Zoom, Teams, Google Meet, Doxy.me (what I use for my practice); these video conferencing platforms have become ubiquitous for a large portion of the working population. Students, parents, grandparents and friends also all rely on this relatively new form of communication to keep in touch with others. Over the past year, it has almost completely replaced real life face to face human interaction for many.
While on the surface, video conferencing is certainly superior to the telephone (how quaint), there are also negative consequences, including the much talked about ‘zoom fatigue’. How it impacts us is being carefully considered and studied as we can assume it will continue to be prominent in our way of working, communicating and relating to others into the future.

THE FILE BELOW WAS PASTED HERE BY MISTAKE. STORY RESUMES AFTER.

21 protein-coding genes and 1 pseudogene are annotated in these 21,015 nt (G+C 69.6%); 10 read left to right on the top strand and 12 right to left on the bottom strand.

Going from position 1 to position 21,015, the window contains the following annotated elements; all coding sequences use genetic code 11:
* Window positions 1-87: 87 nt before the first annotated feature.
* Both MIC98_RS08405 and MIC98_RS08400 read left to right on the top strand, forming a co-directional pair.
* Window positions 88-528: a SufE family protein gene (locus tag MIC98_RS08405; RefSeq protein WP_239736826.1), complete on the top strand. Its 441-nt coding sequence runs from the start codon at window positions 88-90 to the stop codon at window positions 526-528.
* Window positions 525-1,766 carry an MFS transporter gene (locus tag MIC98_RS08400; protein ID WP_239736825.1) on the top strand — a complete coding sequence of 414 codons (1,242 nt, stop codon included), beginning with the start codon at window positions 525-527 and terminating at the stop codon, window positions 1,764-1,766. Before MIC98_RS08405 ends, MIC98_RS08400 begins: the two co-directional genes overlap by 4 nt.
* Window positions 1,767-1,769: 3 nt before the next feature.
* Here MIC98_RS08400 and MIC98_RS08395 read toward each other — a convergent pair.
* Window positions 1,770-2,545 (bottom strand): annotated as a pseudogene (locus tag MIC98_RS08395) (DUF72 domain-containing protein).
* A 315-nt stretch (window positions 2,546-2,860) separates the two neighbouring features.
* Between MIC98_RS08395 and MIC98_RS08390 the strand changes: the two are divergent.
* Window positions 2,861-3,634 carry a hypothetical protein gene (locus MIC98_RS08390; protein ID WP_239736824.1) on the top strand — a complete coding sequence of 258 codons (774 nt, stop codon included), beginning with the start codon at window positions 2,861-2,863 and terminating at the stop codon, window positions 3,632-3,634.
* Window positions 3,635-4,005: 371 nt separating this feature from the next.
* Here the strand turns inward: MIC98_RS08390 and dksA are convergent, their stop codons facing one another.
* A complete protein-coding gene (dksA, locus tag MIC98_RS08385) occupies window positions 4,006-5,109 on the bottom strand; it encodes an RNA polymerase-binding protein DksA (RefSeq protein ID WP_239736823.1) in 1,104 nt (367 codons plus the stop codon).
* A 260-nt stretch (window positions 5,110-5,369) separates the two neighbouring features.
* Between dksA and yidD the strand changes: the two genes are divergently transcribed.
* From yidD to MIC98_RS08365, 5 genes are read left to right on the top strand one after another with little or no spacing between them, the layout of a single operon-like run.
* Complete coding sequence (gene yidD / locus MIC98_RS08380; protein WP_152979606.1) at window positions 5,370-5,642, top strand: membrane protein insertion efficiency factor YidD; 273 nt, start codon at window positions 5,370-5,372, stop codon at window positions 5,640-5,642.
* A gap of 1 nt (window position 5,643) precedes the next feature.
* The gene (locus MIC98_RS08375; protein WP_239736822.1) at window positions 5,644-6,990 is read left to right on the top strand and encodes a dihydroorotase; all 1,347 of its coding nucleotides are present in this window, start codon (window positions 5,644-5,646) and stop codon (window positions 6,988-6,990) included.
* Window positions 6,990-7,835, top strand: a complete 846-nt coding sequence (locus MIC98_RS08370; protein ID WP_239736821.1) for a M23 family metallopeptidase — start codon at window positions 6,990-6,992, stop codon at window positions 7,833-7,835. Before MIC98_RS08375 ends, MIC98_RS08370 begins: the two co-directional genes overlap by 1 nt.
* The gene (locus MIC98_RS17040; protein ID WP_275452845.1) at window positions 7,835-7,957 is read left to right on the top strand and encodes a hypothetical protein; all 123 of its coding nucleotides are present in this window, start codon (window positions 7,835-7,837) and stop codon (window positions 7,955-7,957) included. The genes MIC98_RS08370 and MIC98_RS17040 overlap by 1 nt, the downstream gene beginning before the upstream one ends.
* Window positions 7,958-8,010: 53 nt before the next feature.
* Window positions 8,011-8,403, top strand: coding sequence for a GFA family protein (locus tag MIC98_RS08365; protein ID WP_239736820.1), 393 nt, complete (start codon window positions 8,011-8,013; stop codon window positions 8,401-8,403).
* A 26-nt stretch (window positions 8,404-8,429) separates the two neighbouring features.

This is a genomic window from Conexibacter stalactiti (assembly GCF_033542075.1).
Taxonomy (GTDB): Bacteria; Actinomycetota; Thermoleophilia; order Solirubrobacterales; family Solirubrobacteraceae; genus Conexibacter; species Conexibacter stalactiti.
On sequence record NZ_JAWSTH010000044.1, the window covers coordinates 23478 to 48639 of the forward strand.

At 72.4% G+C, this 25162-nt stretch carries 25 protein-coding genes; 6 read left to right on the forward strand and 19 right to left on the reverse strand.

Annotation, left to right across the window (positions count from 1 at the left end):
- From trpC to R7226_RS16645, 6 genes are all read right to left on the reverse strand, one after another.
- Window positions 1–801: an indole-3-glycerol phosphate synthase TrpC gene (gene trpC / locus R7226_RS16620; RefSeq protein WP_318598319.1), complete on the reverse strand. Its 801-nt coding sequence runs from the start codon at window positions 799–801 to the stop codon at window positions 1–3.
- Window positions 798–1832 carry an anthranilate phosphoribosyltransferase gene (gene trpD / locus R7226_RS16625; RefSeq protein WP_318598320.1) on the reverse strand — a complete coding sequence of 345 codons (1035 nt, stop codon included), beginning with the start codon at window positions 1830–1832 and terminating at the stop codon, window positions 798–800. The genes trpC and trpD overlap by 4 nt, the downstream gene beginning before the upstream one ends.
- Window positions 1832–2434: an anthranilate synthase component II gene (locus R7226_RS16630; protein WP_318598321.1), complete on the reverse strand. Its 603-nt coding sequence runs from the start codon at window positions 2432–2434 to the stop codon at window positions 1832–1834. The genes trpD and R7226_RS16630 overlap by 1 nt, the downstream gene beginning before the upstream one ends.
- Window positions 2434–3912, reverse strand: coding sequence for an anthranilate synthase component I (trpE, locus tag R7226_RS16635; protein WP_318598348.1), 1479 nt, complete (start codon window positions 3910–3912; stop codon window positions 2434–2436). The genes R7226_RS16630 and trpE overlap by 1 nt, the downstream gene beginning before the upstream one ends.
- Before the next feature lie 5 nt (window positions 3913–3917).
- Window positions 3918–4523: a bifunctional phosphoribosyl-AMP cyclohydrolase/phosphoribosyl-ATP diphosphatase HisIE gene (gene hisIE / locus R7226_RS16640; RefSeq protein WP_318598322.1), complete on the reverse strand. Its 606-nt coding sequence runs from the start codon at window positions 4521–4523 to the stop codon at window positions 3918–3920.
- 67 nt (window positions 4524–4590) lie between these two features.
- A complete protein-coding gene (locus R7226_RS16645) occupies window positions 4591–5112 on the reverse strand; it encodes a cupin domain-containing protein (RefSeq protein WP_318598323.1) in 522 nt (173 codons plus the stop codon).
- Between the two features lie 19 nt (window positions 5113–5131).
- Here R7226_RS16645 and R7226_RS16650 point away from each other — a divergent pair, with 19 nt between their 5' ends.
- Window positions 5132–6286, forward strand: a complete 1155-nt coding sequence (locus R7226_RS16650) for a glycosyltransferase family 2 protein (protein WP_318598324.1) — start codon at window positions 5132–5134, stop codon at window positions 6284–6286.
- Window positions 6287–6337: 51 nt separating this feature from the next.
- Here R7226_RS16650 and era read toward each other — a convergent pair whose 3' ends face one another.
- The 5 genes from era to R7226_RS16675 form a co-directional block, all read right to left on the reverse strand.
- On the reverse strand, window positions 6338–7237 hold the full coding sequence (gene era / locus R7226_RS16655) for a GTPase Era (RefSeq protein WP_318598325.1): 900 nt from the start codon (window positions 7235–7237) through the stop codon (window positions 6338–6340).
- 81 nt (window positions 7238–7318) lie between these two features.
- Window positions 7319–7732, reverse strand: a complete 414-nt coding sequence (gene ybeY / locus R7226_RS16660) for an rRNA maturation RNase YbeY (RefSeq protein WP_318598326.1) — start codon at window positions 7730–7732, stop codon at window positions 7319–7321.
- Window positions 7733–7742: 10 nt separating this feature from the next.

Because video communication has become such a big part of our lives, is important we know and understand how it affects our brains, our eyes, our physiology, our relationships and our productivity in order to determine best practices, and avoid the pitfalls of this technology. It’s interesting to note that there are differences in study results, depending on personality, gender, ethnicity, etc. as it relates to measures of emotional fatigue, motivational fatigue, visual fatigue, social fatigue and general fatigue from video conferencing.
If interested, take a test developed by Stanford University here to see where you stand in relation to the thousands of others who have taken the survey. And if curious about some of the early conclusions, take a look at the following article.
See you on doxy.me soon !